Earlier this week, we learned that Sears Holdings Corporation is borrowing $400 million to pay its bills from a hedge fund owned by its own CEO. Yet experts look at this transaction from the outside and wonder: what does it tell us that the company’s own CEO has stopped offering it unsecured credit?
As consumers, the future prospects of Sears shouldn’t matter all that much to us: if they’re offering nice deals on fridges or flannel shirts, then we shop there. If they aren’t selling much of anything that interests us, then we won’t. People in the investment biz have more important questions, though: they wonder whether Sears is going to survive the next few years, and whether Lampert’s loan to the company is part of an elaborate scheme to cash in on his investment in the end, even as ordinary investors and Sears employees lose out.
What the $400 loan tells us is that the company has problems with cash flow: it doesn’t just need to pay current employees, buy merchandise, and pay rent on its leased stores, but the company also has plenty of other expenses: debt service, pension contributions, and improvements to their stores and online selling channels. Those 5-minute counter and geolocation apps don’t program themselves, you know.
Experts think that by borrowing cash and selling or leasing real estate, Sears should be able to survive for another few years. What happens then?
Sears Loan Highlights Pressure on Cash [Wall Street Journal]
by Laura Northrup via Consumerist
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If your household still receives a daily or Sunday newspaper, take pity on your neighborhood’s paper carrier. It’s hard work to haul the ad-stuffed Thanksgiving editions of the paper to subscribers’ doorsteps. Still, that probably isn’t what papers like the Chicago Tribune and Detroit Free Press had in mind when they announced that they’ll be charging subscribers an extra dollar or two for the privilege of receiving a bunch of ads.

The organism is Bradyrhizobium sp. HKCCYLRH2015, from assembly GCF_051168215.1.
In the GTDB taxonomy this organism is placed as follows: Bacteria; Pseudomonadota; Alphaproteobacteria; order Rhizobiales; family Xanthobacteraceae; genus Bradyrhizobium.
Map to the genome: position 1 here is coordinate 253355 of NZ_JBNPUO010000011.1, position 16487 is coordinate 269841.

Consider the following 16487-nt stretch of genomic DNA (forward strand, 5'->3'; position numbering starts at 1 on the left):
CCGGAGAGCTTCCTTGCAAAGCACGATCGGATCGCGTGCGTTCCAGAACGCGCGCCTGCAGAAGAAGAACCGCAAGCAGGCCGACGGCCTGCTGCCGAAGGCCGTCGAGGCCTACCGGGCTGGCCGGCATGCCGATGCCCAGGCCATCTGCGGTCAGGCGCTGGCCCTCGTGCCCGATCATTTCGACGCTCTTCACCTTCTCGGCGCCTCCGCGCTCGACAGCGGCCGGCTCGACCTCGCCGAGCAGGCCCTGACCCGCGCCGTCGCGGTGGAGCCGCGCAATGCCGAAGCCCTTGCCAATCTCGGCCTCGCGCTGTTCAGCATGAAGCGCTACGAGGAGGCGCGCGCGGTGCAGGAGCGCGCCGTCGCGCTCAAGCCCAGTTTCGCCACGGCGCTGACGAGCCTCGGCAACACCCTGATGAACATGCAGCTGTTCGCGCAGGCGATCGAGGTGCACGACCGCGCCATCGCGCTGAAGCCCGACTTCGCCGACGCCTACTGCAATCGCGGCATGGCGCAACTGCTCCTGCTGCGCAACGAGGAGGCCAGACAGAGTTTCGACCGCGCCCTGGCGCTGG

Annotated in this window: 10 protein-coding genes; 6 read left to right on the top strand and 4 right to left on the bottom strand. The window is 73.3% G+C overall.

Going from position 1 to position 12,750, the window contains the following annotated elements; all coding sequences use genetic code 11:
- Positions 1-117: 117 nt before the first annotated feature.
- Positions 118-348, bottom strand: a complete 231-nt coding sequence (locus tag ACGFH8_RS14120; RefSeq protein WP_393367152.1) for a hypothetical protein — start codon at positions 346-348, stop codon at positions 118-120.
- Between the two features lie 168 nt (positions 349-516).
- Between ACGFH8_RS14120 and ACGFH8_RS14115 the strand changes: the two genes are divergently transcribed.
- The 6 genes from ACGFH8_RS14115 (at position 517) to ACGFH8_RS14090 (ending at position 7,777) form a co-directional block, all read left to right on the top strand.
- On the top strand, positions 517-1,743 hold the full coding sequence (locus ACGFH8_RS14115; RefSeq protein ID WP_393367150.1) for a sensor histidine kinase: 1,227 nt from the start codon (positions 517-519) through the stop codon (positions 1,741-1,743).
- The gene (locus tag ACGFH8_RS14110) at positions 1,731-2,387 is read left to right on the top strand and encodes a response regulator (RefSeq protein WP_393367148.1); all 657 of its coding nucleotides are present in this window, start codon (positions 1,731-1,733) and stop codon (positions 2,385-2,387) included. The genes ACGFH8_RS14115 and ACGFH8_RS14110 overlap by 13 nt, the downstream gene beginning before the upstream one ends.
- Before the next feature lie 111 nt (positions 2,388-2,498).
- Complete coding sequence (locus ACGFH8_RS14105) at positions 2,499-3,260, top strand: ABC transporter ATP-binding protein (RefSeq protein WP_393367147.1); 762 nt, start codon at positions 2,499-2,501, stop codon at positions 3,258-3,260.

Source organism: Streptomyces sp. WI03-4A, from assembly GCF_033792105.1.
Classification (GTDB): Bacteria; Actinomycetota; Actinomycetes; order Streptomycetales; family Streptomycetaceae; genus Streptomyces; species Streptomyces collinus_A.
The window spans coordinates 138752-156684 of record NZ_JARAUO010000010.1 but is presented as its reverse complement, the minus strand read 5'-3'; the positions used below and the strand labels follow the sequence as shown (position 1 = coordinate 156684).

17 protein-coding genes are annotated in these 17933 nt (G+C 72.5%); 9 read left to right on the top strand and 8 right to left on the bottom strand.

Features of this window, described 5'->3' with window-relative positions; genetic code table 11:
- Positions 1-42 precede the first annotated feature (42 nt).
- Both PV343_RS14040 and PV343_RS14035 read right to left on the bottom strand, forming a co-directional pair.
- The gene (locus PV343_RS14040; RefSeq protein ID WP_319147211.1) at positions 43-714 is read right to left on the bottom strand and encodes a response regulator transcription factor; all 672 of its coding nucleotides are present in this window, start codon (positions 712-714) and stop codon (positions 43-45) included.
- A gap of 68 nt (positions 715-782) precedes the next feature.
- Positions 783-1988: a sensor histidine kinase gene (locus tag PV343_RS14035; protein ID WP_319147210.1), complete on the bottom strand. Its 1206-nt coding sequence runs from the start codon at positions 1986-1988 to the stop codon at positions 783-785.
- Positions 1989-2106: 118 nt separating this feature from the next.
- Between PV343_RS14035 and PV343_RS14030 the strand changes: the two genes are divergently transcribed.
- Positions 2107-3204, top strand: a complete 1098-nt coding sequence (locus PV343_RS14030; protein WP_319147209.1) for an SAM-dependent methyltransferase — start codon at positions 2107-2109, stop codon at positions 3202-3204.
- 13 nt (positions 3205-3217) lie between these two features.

No. We are not making this up. Jim Romenesko has the story, and these two Midwestern papers probably aren’t the only ones that have thought of it so far.
The Tribune frames the Thanksgiving paper as a “Premium Issue,” for which they will charge “an additional fee up to $2.00″ to subscribers’ bills. Again, they’re calling this paper a “premium issue” even though the majority of the extra content is advertisements. That companies pay the newspaper for.
The Detroit Free Press, meanwhile, wants to charge subscribers the newsstand rate, which subscribers tell Romenesko is $1 more than the price subscribers would normally pay for that extra-large Thanksgiving paper.
— Steve Friess (@SteveFriess) September 18, 2014
The good news for subscribers who like to complain (and you’re reading Consumerist, so that’s probably you) is that both papers say that they’ll waive the fee for any subscribers who notice the problem and call the paper up to complain. So that’s nice. Everyone else, apparently, is on their own.
DEAR NEWSPAPERS: SUBSCRIBERS DON’T WANT TO PAY EXTRA FOR BLACK FRIDAY COUPONS [Romenesko] (Thanks, Joe!)
by Laura Northrup via Consumerist